12 Secrets Revealed About History's Brutal Mistress, Madame LaLaurie
12 Secrets Revealed About History’s Brutal Mistress, Madame LaLaurie

12 Secrets Revealed About History’s Brutal Mistress, Madame LaLaurie

Natasha sheldon - February 18, 2018

12 Secrets Revealed About History’s Brutal Mistress, Madame LaLaurie
Madame LaLaurie in the Attic. A scene from the Musee Conti Wax Museum, New Orleans. Google Images.

What was the role of Dr. LaLaurie?

As far as we can ascertain, there is nothing to suggest anyone suspected Madame LaLaurie of cruelty before her third marriage in 1828. The records of her slaves show that out of the 20 deaths in total, 12 died in the short period between 1831-33. Could this be a coincidence of some significance? Did her third husband play some role in the torture?

There are some particulars of Dr. LaLaurie’s medical practice that tally with aspects of the slave’s confinement. When he first arrived from France in 1825, LaLaurie advertised himself as “a French physician…acquainted with the means, lately discovered in France of destroying hunches.” These methods included stretching the patient out on a couch to straighten the spine. We know Madame LaLaurie’s daughter, Pauline had a spinal condition, and this could be how she first met her third husband. Is it possible that the slaves in the attic who had their limbs stretched and torn from one extremity to the other” were in fact subjects in experimental medical treatments?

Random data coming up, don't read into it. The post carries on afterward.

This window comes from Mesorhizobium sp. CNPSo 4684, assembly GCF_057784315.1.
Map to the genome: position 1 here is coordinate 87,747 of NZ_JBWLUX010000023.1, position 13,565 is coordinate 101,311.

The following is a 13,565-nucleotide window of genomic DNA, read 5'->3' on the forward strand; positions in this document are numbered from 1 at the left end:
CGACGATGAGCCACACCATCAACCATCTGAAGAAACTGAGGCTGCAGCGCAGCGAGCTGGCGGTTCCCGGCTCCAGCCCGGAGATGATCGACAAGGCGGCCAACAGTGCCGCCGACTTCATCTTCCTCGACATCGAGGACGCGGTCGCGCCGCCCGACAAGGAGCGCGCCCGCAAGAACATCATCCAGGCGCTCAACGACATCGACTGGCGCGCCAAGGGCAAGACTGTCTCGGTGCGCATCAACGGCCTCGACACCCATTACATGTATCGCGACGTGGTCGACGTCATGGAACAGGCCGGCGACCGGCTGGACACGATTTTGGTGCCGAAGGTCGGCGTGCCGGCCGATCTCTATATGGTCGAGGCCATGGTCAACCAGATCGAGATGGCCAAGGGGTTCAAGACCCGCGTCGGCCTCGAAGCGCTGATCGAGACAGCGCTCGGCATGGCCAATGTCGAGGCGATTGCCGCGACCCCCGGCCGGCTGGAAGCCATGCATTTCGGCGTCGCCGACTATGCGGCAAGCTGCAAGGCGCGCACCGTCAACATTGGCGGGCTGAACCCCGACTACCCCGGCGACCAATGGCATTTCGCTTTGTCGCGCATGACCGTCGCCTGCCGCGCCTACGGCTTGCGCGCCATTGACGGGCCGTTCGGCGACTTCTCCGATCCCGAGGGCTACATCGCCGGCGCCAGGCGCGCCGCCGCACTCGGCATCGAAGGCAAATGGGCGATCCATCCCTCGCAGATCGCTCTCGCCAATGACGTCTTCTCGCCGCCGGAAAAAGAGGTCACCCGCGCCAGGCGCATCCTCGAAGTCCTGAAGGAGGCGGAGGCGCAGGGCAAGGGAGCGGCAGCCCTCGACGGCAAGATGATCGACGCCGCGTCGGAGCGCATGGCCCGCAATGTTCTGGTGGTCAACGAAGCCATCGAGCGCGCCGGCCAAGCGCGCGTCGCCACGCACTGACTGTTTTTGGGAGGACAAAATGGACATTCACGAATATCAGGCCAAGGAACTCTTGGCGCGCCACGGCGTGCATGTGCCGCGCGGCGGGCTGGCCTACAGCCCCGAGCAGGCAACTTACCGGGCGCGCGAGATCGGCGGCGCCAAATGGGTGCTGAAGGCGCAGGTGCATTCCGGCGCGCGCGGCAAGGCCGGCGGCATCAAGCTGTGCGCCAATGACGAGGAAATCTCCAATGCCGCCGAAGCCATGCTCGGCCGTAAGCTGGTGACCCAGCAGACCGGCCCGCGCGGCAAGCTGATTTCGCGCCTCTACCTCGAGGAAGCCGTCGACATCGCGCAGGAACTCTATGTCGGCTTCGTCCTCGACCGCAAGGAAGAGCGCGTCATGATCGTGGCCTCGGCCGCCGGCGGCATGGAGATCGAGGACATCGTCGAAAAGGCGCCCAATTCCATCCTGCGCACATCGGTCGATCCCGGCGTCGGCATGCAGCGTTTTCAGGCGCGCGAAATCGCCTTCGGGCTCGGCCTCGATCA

As Morrow Long states, this is unlikely because of the general mistreatment of the slaves. It would not have been in the doctor’s interest to whip and starve his subjects and leave their wounds to fester. It is, therefore, more likely that the Dr knew of his wife’s mistreatment of the slaves- but was not directly involved. After all, if people outside had their suspicions about what was happening in the LaLaurie mansion, it is inconceivable that any of the mansion’s residents were oblivious to events.

Some reports suggest that Madame LaLaurie’s daughters attempted to help the slaves and their mother subsequently punished them. However, Dr. LaLaurie did nothing. This silent complicity explains his terse reply to concerned Judge Canonge to mind his own business. LaLaurie feared if rescuers discovered the tortured slaves, they would question his role – even if he were guilty of nothing more than silence. However, Madame LaLaurie could not have chained and abused so many slaves without some help. This help was most likely came from her coach driver, the sleek, well-fed slave that rumor suggested was Madame’s eyes and ears in the house and who even helped her escape New Orleans.

For Madame LaLaurie was never brought to justice. So what happened to her?

12 Secrets Revealed About History’s Brutal Mistress, Madame LaLaurie
Epitaph Plate found in a New Orlean’s cemetery used to suggest Madame LaLaurie died in Paris-but was buried in her hometown. Google Images.

The Fate of Madame LaLaurie

Accounts tell that as the mob assembled to attack her home and demand justice for the maimed slaves, Madame LaLaurie calmly drove away from Royal Street, as if for her habitual afternoon ride. However, she never returned to her home. Instead, she fled into legend. Accounts vary, but Madame LaLaurie supposedly continued to live in Louisiana under an assumed name, fled to New York, or lived in exile in France until she died, gouged to death during a wild boar hunt.